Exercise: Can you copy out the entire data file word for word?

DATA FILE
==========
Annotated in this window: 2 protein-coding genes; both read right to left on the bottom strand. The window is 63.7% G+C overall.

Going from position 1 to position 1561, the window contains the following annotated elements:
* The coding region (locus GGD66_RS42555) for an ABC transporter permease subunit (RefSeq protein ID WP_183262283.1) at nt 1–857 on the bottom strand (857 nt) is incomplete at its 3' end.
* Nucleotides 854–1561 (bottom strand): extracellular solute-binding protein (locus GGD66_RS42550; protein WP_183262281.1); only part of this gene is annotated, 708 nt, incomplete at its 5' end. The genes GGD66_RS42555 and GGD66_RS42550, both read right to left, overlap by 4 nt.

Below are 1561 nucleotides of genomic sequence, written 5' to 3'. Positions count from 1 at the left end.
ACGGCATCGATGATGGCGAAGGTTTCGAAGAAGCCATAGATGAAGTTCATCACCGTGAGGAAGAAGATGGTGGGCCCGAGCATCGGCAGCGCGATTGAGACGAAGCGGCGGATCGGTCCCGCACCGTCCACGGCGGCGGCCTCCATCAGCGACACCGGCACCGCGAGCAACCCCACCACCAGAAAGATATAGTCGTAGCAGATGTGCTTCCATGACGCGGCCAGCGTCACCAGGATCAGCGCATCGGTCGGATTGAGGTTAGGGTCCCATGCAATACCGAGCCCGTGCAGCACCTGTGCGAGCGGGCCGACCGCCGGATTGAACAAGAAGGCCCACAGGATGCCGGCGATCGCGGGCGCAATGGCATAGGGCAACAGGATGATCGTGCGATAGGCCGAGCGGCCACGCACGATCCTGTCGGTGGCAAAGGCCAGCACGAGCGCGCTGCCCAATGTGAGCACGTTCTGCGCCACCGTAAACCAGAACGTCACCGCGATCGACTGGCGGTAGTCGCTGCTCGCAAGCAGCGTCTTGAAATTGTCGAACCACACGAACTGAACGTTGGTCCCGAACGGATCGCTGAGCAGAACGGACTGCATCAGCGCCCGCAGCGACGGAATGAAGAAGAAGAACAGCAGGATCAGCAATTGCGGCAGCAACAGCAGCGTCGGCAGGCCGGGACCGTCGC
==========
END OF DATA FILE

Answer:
Annotated in this window: 2 protein-coding genes; both read right to left on the bottom strand. The window is 63.7% G+C overall.

Going from position 1 to position 1561, the window contains the following annotated elements:
* The coding region (locus GGD66_RS42555) for an ABC transporter permease subunit (RefSeq protein ID WP_183262283.1) at nt 1–857 on the bottom strand (857 nt) is incomplete at its 3' end.
* Nucleotides 854–1561 (bottom strand): extracellular solute-binding protein (locus GGD66_RS42550; protein WP_183262281.1); only part of this gene is annotated, 708 nt, incomplete at its 5' end. The genes GGD66_RS42555 and GGD66_RS42550, both read right to left, overlap by 4 nt.

Below are 1561 nucleotides of genomic sequence, written 5' to 3'. Positions count from 1 at the left end.
ACGGCATCGATGATGGCGAAGGTTTCGAAGAAGCCATAGATGAAGTTCATCACCGTGAGGAAGAAGATGGTGGGCCCGAGCATCGGCAGCGCGATTGAGACGAAGCGGCGGATCGGTCCCGCACCGTCCACGGCGGCGGCCTCCATCAGCGACACCGGCACCGCGAGCAACCCCACCACCAGAAAGATATAGTCGTAGCAGATGTGCTTCCATGACGCGGCCAGCGTCACCAGGATCAGCGCATCGGTCGGATTGAGGTTAGGGTCCCATGCAATACCGAGCCCGTGCAGCACCTGTGCGAGCGGGCCGACCGCCGGATTGAACAAGAAGGCCCACAGGATGCCGGCGATCGCGGGCGCAATGGCATAGGGCAACAGGATGATCGTGCGATAGGCCGAGCGGCCACGCACGATCCTGTCGGTGGCAAAGGCCAGCACGAGCGCGCTGCCCAATGTGAGCACGTTCTGCGCCACCGTAAACCAGAACGTCACCGCGATCGACTGGCGGTAGTCGCTGCTCGCAAGCAGCGTCTTGAAATTGTCGAACCACACGAACTGAACGTTGGTCCCGAACGGATCGCTGAGCAGAACGGACTGCATCAGCGCCCGCAGCGACGGAATGAAGAAGAAGAACAGCAGGATCAGCAATTGCGGCAGCAACAGCAGCGTCGGCAGGCCGGGACCGTCGC